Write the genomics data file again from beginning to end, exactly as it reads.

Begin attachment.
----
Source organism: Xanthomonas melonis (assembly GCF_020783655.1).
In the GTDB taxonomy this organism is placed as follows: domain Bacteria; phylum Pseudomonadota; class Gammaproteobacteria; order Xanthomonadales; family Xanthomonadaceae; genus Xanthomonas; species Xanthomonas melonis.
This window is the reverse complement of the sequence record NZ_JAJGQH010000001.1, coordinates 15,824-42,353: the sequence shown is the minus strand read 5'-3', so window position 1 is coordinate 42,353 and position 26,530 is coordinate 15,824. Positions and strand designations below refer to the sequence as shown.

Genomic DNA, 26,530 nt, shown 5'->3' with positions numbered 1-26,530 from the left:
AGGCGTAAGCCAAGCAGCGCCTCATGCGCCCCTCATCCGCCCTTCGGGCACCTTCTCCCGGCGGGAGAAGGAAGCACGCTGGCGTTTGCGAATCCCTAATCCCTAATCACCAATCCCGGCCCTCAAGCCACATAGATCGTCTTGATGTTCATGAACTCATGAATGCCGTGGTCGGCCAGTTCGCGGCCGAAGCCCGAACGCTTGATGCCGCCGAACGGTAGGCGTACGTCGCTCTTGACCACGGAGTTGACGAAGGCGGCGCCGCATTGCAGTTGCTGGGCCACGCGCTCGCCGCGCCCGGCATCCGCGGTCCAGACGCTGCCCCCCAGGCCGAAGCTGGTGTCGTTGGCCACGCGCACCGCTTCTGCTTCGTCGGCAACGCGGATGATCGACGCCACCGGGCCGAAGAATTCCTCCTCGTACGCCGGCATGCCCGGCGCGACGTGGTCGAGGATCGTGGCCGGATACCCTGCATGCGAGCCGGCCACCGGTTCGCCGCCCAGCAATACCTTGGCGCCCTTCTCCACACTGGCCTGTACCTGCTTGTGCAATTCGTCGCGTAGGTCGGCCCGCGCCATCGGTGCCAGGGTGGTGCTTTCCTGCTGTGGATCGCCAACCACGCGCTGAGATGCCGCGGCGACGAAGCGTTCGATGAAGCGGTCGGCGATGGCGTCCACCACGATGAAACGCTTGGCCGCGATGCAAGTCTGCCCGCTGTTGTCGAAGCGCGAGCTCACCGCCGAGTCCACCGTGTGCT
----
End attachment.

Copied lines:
Source organism: Xanthomonas melonis (assembly GCF_020783655.1).
In the GTDB taxonomy this organism is placed as follows: domain Bacteria; phylum Pseudomonadota; class Gammaproteobacteria; order Xanthomonadales; family Xanthomonadaceae; genus Xanthomonas; species Xanthomonas melonis.
This window is the reverse complement of the sequence record NZ_JAJGQH010000001.1, coordinates 15,824-42,353: the sequence shown is the minus strand read 5'-3', so window position 1 is coordinate 42,353 and position 26,530 is coordinate 15,824. Positions and strand designations below refer to the sequence as shown.

Genomic DNA, 26,530 nt, shown 5'->3' with positions numbered 1-26,530 from the left:
AGGCGTAAGCCAAGCAGCGCCTCATGCGCCCCTCATCCGCCCTTCGGGCACCTTCTCCCGGCGGGAGAAGGAAGCACGCTGGCGTTTGCGAATCCCTAATCCCTAATCACCAATCCCGGCCCTCAAGCCACATAGATCGTCTTGATGTTCATGAACTCATGAATGCCGTGGTCGGCCAGTTCGCGGCCGAAGCCCGAACGCTTGATGCCGCCGAACGGTAGGCGTACGTCGCTCTTGACCACGGAGTTGACGAAGGCGGCGCCGCATTGCAGTTGCTGGGCCACGCGCTCGCCGCGCCCGGCATCCGCGGTCCAGACGCTGCCCCCCAGGCCGAAGCTGGTGTCGTTGGCCACGCGCACCGCTTCTGCTTCGTCGGCAACGCGGATGATCGACGCCACCGGGCCGAAGAATTCCTCCTCGTACGCCGGCATGCCCGGCGCGACGTGGTCGAGGATCGTGGCCGGATACCCTGCATGCGAGCCGGCCACCGGTTCGCCGCCCAGCAATACCTTGGCGCCCTTCTCCACACTGGCCTGTACCTGCTTGTGCAATTCGTCGCGTAGGTCGGCCCGCGCCATCGGTGCCAGGGTGGTGCTTTCCTGCTGTGGATCGCCAACCACGCGCTGAGATGCCGCGGCGACGAAGCGTTCGATGAAGCGGTCGGCGATGGCGTCCACCACGATGAAACGCTTGGCCGCGATGCAAGTCTGCCCGCTGTTGTCGAAGCGCGAGCTCACCGCCGAGTCCACCGTGTGCT